Belonged to Anthony Bonvys, 30 H. VIII. 1539 (L. and P. H. VIII. XIV. Pt. 1, p. 420).

Occupied by Lord Darcy, 4 Ed. VI. (Lond. I. p.m. I. p. 116).

In 18 Eliz. it belonged to Wm. Bonde (ib. II. 200), and in Stow's time to Sir John Spencer, who kept his Mayoralty there (S. 174).

Burnt in the Great Fire (except the Hall (q.v.)) and rebuilt as Crosby Square (Strype, ed. 1720, I. ii. 106).

Site shown on O.S. 1875.

The withdrawing room and Throne room were afterwards used as warehouses for the East India Company (Cox, 334).

From tesselated pavements discovered on the site during excavations, in 1871-3, it would appear that a Roman villa existed on the site in early times.

See Crosby Hall.

Crosby Square

East out of Bishopsgate at No. 34 (P.O. Directory). In Bishopsgate Ward Within.

First mention : "Crosby Court or Square" (Hatton, 1708), with a passage leading into St. Mary Axe.

Called "Crosby's Square" (Horwood, 1799).

Named from Crosby Place, on part of the site of which the Square was erected after the Great Fire.

Roman pavement found in 1836, while digging for a drain in the basement of No.3, at a depth of 13 ft. from the paving of the Square (R. Smith, 57).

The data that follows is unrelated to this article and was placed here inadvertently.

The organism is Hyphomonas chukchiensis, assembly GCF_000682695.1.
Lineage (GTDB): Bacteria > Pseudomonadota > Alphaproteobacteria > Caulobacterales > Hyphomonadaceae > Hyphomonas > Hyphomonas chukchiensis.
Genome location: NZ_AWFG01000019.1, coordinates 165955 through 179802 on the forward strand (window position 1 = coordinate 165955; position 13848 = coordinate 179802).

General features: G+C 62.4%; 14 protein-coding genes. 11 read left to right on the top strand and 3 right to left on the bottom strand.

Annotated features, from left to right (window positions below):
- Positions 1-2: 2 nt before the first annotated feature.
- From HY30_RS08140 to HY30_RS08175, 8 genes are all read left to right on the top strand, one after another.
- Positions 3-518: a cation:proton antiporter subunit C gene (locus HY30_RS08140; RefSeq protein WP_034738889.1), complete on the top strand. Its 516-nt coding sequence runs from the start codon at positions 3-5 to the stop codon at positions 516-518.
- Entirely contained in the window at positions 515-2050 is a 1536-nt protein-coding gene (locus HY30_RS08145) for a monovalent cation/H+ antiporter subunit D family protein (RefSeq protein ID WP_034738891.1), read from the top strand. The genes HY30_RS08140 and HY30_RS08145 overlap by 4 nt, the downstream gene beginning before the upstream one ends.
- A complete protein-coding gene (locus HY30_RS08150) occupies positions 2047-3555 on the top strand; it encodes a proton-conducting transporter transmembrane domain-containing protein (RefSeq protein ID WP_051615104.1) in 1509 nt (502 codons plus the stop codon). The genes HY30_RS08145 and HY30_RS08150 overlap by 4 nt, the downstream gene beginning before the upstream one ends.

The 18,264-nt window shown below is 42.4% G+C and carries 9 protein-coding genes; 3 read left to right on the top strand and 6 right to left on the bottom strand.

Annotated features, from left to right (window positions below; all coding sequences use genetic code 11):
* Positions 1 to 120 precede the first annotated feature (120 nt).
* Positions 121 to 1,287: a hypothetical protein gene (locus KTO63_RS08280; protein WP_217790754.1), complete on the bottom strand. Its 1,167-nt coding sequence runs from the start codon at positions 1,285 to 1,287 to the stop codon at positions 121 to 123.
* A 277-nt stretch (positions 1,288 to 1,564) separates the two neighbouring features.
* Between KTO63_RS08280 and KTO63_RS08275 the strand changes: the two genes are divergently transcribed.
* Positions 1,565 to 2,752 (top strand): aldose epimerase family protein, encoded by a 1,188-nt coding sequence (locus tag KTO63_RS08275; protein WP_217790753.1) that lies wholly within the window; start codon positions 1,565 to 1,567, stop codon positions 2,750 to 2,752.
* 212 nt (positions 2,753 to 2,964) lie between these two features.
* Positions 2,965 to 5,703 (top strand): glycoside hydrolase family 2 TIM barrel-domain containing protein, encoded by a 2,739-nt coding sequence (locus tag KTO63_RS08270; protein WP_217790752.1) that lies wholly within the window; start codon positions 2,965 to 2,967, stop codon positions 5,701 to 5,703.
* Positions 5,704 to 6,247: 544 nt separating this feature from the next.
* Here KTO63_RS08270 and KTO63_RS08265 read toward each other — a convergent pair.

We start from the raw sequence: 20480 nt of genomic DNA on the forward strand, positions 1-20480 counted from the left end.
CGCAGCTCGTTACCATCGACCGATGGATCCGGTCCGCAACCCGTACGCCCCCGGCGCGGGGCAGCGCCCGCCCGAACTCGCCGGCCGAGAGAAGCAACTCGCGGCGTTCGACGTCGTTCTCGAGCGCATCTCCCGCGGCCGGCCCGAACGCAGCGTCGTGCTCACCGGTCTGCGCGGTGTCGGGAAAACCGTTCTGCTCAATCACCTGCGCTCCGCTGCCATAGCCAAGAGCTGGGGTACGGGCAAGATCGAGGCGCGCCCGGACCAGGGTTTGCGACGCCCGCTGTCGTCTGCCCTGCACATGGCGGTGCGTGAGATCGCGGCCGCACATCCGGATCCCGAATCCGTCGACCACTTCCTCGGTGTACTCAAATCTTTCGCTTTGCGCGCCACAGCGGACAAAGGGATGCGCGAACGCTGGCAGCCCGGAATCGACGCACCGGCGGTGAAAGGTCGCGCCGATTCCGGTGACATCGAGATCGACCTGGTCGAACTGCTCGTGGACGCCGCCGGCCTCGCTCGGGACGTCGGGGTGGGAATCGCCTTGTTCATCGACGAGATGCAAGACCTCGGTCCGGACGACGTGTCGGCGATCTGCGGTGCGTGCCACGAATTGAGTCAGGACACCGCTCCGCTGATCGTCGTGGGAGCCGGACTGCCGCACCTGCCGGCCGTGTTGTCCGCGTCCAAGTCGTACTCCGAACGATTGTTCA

Crosby Square Passage

Leading into Crosby Square (q.v.) (Hatton, 1708-Boyle, 1799).

Not named in the maps.

Crosby Street

East out of Crosby Square to St. Mary Axe (Strype, 1720-Elmes, 1831).

"Crosby's Street" (Rocque, 1746, and Horwood, 1799).

In Hatton, 1708, it is described as a passage only, apparently unnamed, and seems to have been included as a lane in the grant to Sir John Crosby in 1466 (L. and P. H. VIII. 1542, XVII. 487).

It is now called Great St. Helens (q.v.).

Crosleys Square, Hart Street, Tower Street

See New London Street.

Cross (Holy)

See Crutched Friars.

Cross (Holy) or Holy Rood

An old parish in Aldgate Ward, conterminous with the Parish of Holy Trinity (S. 142). Stow tells us that the church was begun by Siredus in honour of the Cross and of Saint Marie Magdalen before the foundation of the Priory of Holy Trinity by Queen Matilda in 1108 (S. 141).